Jobs, kids and lives in general provide a zillion excuses for not hiking (and a raft of other nots: eating right, exercising, calling your mom). I needed to hang around the house this weekend, so the least I can do to atone for not hiking is to suggest how to stay inspired and keep a hike in your life every weekend.
1) Set an annual mileage goal
Plan to hike 200 miles in the next 12 months. That’s 52 3.8-mile hikes, very doable.
Create an Excel spreadsheet and update it when you get home. Works best if you’re the kind of person who likes to create to-do lists and actually do the stuff on your lists.
You don’t have to invest in a pedometer or GPS unit to record your mileage down to the last inch. A ballpark estimate is fine.
2) Get a hiking partner who is neither friend nor family
Fess up: Friends and family are one of the reasons you’re not hiking. They are all good people who deserve a fair share of your waking hours. If they were hikers they’d be glad to join you for a few hours in the woods. But they aren’t. Dragging them along just makes your hike (and their life) a drag. Don’t do it.
Instead, find somebody in your neck of the woods who’s already hooked on hiking. Awhile back I hiked with a cool Winston Salem guy named Chris I met on EveryTrail, which has social-media functions like Facebook’s that allow you to “follow” other people’s adventures. Chris and I have been hiking many of the same trails for months; this spring we started swapping e-mails about sharing our gas costs on our next 350-mile round trip to the mountains and back.
The result was last month’s excellent hike at Panthertown Valley, where neither of us had hiked before.
We’ve got another hike penciled in for next weekend. Why this works: Once you have something scheduled with somebody, it’s harder to talk yourself out of it. And with just one person, backing out is, well, more personal and you’re just less likely to do it.
3. Join a hiking club AND volunteer to lead a hike
Joining a club is standard advice, but here’s why it doesn’t always help: If the club has dozens of members, you can always rationalize that one less person hiking this weekend won’t hurt anything.
But if you sign up to lead a hike, you’re committed. You have to go. There’s a risk of making your hike a chore, but there’s the reward of being in charge for once in your life.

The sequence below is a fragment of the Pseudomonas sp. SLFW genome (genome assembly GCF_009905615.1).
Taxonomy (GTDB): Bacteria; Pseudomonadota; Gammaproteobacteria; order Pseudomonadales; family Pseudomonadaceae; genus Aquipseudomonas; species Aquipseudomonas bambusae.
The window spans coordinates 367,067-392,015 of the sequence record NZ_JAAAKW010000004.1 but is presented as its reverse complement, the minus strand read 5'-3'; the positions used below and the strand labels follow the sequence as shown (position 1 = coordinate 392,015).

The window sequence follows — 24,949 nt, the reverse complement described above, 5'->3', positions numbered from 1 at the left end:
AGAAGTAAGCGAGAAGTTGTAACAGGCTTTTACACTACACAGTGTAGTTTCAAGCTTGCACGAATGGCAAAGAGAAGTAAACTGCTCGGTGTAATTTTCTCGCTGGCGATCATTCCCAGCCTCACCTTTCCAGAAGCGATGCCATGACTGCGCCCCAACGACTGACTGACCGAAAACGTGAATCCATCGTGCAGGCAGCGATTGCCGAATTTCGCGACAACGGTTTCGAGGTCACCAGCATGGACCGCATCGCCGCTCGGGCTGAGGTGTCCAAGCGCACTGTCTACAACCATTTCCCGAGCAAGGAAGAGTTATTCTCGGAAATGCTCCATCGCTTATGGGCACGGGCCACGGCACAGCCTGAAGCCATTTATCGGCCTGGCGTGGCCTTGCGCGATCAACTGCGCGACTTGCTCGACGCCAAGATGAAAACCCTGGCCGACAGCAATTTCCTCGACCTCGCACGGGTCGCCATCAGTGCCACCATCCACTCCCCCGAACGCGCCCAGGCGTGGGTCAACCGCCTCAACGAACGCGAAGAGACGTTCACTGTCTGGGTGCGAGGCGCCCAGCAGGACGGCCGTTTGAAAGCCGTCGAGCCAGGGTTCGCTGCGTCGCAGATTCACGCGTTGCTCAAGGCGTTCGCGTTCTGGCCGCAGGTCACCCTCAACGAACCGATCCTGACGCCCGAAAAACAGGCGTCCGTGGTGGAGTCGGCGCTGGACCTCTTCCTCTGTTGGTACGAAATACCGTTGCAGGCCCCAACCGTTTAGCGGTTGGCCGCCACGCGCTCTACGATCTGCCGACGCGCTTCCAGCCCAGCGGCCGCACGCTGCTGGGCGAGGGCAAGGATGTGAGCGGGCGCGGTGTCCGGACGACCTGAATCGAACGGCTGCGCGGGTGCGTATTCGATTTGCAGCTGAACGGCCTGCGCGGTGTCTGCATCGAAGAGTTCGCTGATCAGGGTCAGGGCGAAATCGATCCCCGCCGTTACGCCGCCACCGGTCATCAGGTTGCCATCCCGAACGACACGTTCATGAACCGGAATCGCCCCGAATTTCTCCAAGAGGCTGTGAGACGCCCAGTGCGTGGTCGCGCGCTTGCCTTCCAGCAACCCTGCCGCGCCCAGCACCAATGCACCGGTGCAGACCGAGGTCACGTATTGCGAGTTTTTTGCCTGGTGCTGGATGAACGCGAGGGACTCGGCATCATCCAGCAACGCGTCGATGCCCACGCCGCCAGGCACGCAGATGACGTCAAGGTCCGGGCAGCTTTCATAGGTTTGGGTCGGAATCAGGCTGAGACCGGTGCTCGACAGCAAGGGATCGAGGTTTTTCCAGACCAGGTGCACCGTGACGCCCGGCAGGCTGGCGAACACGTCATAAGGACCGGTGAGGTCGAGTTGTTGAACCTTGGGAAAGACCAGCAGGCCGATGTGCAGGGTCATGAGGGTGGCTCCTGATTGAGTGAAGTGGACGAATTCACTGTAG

Bear in mind you should do this only for a trail you know by heart, and you should pick the brains of other hike leaders to make sure you know what you’re doing before you head out. Sure, it complicates your hike, but it’s better than no hike at all, right?
4) Volunteer with Scouts or take inner-city kids out hiking
After you’ve led a few group hikes and have a feel for it, you can kick it up a notch and volunteer to help other grown-ups take kids out on the trail.
Signing up for a lot of volunteer programs requires major fortitude because groups create obstacle courses to a) find the committed volunteers; and b) keep the creeps and flakes away. So be prepared.
On one hike, I happened across three guys who were talking about how long they’d been sober so I figured they must’ve been a subgroup of a local 12-step program. So there’s another option.
You might even think about contacting local senior centers and see if they need help taking local folks on easy hikes nearby.
5) Start your own hiking group
Now that you’re an Authentic Leader of Hikes, you can start your own group. Sites like Meetup.com and EventBrite make it easy to automate the logistics of getting people to the trailhead.
The key is to start with people you already know or share at least some common bond: co-workers, people from your church and so on. Google “hiking clubs” and e-mail their leaders for tips on how to do it right.
Leading a club is fraught with complications, for sure; if you’re not a natural-born-leader type it might not be the thing for you. But it would definitely remove most of your excuses for not hiking.
6) Start a hiking blog
As Gomer would say, “Surprise, surprise, surprise!” (that’s a local reference, by the way: all the regulars on “The Andy Griffith Show” had North Carolina accents of varying authenticity). Anyway: having a hiking blog forces you to:
- Pick someplace to hike.
- Hike someplace new every week.
- Keep a lookout for new/novel/nifty things that didn’t happen last week.
- Keep the customers satisfied.
I’ve gone weeks at a time where I’ve hiked mainly to have something to write about here.
Fortunately, I have amassed a wealth of tips on starting a hiking blog.
- The case for starting your own hiking blog
- How to start a hiking blog
- Tips on writing about hiking
- How to guarantee your blog doesn’t suck
- A hiker’s guide to Twitter
So there, you’re all out of excuses.